Pretty much every company has to deal with my-connection-is-slow and I-forgot-my-password trouble tickets. But there are ways to diminish VPN-related complaints. Take this case study by SearchEnterpriseWAN.com news writer Jessica Scarpati, for example: Simplifying secure remote access to make SSL VPN transparent to users. At Arizona State University (ASU), the IT department is consolidating the SSL VPN authentication process to simplify remote access to its 70,000 students.
Before the back-end authentication consolidation project, remote users had to connect to the wide area network (WAN) by going through two Web portals (one connected to ASU’s Cisco Systems’ AnyConnect VPN client and another through Citrix Access Gateway). This confused students and would flood IT with basic questions about logging into the WAN. If end users only had one place to log in, the IT department could reduce the number of helpdesk calls — which cost the university every time a call is made to the outsourced helpdesk center.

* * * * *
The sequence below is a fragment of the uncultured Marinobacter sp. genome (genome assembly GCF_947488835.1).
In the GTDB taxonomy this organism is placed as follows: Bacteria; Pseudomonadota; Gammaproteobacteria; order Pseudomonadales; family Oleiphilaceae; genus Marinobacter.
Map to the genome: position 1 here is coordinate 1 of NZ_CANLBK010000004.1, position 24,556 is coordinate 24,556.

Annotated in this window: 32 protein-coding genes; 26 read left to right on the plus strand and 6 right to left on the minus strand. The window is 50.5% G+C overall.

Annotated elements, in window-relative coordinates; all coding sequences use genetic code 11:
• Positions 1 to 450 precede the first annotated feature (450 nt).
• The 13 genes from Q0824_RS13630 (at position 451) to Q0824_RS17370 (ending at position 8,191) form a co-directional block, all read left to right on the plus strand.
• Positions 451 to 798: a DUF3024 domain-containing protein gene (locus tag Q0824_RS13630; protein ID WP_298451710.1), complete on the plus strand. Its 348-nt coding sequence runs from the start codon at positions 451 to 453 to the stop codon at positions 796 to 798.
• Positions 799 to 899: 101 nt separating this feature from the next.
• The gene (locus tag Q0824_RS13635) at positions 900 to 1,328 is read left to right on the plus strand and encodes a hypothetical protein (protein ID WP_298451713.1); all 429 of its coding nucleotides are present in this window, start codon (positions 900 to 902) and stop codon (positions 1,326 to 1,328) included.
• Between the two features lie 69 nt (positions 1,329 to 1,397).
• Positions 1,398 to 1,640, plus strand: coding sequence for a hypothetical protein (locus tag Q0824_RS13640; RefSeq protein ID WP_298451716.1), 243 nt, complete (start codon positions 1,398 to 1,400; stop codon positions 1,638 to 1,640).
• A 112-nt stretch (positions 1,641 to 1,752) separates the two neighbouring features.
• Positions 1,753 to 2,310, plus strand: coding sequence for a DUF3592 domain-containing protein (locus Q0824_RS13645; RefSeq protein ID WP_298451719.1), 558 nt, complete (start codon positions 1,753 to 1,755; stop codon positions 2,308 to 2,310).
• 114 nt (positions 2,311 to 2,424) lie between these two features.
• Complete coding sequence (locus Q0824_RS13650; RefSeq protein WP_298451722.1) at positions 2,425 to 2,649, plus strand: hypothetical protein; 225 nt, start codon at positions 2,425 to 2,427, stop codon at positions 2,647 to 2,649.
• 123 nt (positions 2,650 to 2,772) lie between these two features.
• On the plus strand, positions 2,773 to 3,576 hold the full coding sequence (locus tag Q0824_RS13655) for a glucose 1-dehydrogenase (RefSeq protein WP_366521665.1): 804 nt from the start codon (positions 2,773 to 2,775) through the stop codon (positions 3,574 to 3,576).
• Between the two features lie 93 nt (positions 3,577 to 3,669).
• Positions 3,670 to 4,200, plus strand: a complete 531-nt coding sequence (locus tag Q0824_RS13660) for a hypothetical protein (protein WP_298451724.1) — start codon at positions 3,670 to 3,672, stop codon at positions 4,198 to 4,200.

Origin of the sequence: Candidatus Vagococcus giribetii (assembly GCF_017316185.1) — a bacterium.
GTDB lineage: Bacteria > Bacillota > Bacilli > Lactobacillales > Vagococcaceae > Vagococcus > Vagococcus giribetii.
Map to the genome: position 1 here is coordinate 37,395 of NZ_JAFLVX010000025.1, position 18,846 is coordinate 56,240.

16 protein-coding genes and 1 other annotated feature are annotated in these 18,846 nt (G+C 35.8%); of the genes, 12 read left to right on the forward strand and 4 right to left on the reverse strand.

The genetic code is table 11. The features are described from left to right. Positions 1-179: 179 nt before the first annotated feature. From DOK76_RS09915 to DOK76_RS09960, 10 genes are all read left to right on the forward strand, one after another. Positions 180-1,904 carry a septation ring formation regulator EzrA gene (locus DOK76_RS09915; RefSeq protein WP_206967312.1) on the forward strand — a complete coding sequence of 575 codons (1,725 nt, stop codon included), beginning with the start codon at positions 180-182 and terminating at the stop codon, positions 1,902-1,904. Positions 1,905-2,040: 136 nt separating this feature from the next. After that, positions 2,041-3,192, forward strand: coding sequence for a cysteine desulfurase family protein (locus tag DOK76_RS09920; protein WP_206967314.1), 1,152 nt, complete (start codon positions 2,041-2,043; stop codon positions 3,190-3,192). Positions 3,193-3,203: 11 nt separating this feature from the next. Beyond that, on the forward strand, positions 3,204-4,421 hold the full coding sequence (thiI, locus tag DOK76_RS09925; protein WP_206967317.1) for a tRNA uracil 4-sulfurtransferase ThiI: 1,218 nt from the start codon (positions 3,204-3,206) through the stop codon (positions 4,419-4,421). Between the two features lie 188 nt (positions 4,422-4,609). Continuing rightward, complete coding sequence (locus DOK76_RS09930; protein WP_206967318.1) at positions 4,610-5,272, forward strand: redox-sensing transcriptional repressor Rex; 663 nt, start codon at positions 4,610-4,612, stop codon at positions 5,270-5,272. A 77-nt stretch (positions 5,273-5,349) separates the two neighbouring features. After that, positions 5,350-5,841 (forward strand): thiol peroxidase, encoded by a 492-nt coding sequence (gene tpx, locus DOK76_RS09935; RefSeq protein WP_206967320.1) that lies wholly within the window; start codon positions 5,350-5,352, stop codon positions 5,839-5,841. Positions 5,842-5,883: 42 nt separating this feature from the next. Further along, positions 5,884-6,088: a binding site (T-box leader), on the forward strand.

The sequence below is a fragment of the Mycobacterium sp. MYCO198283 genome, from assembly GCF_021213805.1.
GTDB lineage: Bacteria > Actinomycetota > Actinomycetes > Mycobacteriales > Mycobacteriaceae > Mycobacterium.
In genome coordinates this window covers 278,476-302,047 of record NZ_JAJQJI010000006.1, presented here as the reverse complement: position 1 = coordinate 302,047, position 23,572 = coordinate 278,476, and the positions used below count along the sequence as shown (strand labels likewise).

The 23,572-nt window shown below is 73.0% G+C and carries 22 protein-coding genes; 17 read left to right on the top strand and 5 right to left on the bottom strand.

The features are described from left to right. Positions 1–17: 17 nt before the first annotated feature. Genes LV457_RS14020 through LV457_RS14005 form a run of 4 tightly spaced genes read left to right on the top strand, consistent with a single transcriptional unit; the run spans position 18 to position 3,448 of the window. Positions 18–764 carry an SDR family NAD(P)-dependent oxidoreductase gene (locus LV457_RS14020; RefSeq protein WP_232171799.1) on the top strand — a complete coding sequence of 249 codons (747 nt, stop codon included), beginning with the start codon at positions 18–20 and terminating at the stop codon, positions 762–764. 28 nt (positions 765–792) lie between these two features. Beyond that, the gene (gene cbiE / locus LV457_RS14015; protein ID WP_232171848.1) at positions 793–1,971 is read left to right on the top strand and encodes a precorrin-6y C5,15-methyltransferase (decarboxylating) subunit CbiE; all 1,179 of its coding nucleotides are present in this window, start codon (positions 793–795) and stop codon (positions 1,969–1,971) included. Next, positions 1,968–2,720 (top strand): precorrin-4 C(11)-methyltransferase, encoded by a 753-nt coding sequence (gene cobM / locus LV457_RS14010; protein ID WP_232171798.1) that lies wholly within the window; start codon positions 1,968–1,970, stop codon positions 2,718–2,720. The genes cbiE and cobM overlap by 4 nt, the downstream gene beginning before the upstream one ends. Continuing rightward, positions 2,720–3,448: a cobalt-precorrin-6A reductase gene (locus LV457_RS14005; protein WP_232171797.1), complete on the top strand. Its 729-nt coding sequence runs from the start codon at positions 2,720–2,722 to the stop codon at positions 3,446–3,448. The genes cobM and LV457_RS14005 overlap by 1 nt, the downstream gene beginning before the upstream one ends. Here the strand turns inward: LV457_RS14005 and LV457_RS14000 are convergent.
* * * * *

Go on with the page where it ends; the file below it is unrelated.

“I really hate VPNs,” said Robin Manke-Cassidy, enterprise architect and director of emerging technologies at ASU. But they are a necessary evil to protect against the much greater evils that permeate the wicked Web. The least one can do is make SSL VPNs as simple as possible to operate, both internally and externally for users.